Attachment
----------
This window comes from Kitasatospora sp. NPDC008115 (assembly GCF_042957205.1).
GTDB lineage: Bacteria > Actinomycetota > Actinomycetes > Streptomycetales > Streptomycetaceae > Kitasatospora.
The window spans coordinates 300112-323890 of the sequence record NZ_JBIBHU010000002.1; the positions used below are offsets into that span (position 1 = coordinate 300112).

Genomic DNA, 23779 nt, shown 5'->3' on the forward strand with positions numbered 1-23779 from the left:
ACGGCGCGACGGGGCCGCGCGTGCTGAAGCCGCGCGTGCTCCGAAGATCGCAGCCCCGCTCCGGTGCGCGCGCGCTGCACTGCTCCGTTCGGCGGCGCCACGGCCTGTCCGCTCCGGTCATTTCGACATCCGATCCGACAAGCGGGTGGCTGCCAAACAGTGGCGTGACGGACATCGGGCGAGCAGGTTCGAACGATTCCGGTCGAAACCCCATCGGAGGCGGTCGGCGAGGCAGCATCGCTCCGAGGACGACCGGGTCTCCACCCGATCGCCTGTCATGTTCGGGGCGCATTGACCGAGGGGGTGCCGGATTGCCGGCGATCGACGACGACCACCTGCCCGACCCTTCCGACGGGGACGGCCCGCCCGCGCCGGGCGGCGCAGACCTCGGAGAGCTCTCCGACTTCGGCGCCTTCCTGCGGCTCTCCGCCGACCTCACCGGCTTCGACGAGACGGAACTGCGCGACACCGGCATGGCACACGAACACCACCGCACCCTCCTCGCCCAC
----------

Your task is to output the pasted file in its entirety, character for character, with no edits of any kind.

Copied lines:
This window comes from Kitasatospora sp. NPDC008115 (assembly GCF_042957205.1).
GTDB lineage: Bacteria > Actinomycetota > Actinomycetes > Streptomycetales > Streptomycetaceae > Kitasatospora.
The window spans coordinates 300112-323890 of the sequence record NZ_JBIBHU010000002.1; the positions used below are offsets into that span (position 1 = coordinate 300112).

Genomic DNA, 23779 nt, shown 5'->3' on the forward strand with positions numbered 1-23779 from the left:
ACGGCGCGACGGGGCCGCGCGTGCTGAAGCCGCGCGTGCTCCGAAGATCGCAGCCCCGCTCCGGTGCGCGCGCGCTGCACTGCTCCGTTCGGCGGCGCCACGGCCTGTCCGCTCCGGTCATTTCGACATCCGATCCGACAAGCGGGTGGCTGCCAAACAGTGGCGTGACGGACATCGGGCGAGCAGGTTCGAACGATTCCGGTCGAAACCCCATCGGAGGCGGTCGGCGAGGCAGCATCGCTCCGAGGACGACCGGGTCTCCACCCGATCGCCTGTCATGTTCGGGGCGCATTGACCGAGGGGGTGCCGGATTGCCGGCGATCGACGACGACCACCTGCCCGACCCTTCCGACGGGGACGGCCCGCCCGCGCCGGGCGGCGCAGACCTCGGAGAGCTCTCCGACTTCGGCGCCTTCCTGCGGCTCTCCGCCGACCTCACCGGCTTCGACGAGACGGAACTGCGCGACACCGGCATGGCACACGAACACCACCGCACCCTCCTCGCCCAC